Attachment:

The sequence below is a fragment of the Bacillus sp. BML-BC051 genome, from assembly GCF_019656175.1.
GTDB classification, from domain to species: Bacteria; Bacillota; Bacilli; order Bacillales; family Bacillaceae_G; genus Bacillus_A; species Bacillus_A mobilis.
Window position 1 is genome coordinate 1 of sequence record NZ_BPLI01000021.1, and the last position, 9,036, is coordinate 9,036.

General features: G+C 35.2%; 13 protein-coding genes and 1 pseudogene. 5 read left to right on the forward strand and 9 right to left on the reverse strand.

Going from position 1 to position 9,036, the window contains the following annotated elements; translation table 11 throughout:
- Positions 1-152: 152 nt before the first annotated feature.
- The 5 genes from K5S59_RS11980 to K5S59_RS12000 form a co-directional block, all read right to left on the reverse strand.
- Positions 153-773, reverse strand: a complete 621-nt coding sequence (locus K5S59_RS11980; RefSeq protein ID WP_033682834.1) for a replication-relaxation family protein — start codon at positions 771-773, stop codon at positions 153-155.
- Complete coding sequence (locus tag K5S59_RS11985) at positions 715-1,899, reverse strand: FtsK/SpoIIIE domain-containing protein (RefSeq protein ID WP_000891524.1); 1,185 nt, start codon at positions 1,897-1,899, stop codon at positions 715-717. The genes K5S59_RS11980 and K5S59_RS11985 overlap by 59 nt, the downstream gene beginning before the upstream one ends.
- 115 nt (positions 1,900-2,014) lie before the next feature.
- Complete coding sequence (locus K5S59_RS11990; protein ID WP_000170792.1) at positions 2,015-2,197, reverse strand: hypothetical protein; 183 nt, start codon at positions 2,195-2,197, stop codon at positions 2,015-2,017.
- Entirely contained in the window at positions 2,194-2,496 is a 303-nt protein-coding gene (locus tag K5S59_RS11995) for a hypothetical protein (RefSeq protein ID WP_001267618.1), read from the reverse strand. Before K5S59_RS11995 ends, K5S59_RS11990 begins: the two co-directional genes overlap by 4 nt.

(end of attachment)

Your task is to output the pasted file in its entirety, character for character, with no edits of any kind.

The sequence below is a fragment of the Bacillus sp. BML-BC051 genome, from assembly GCF_019656175.1.
GTDB classification, from domain to species: Bacteria; Bacillota; Bacilli; order Bacillales; family Bacillaceae_G; genus Bacillus_A; species Bacillus_A mobilis.
Window position 1 is genome coordinate 1 of sequence record NZ_BPLI01000021.1, and the last position, 9,036, is coordinate 9,036.

General features: G+C 35.2%; 13 protein-coding genes and 1 pseudogene. 5 read left to right on the forward strand and 9 right to left on the reverse strand.

Going from position 1 to position 9,036, the window contains the following annotated elements; translation table 11 throughout:
- Positions 1-152: 152 nt before the first annotated feature.
- The 5 genes from K5S59_RS11980 to K5S59_RS12000 form a co-directional block, all read right to left on the reverse strand.
- Positions 153-773, reverse strand: a complete 621-nt coding sequence (locus K5S59_RS11980; RefSeq protein ID WP_033682834.1) for a replication-relaxation family protein — start codon at positions 771-773, stop codon at positions 153-155.
- Complete coding sequence (locus tag K5S59_RS11985) at positions 715-1,899, reverse strand: FtsK/SpoIIIE domain-containing protein (RefSeq protein ID WP_000891524.1); 1,185 nt, start codon at positions 1,897-1,899, stop codon at positions 715-717. The genes K5S59_RS11980 and K5S59_RS11985 overlap by 59 nt, the downstream gene beginning before the upstream one ends.
- 115 nt (positions 1,900-2,014) lie before the next feature.
- Complete coding sequence (locus K5S59_RS11990; protein ID WP_000170792.1) at positions 2,015-2,197, reverse strand: hypothetical protein; 183 nt, start codon at positions 2,195-2,197, stop codon at positions 2,015-2,017.
- Entirely contained in the window at positions 2,194-2,496 is a 303-nt protein-coding gene (locus tag K5S59_RS11995) for a hypothetical protein (RefSeq protein ID WP_001267618.1), read from the reverse strand. Before K5S59_RS11995 ends, K5S59_RS11990 begins: the two co-directional genes overlap by 4 nt.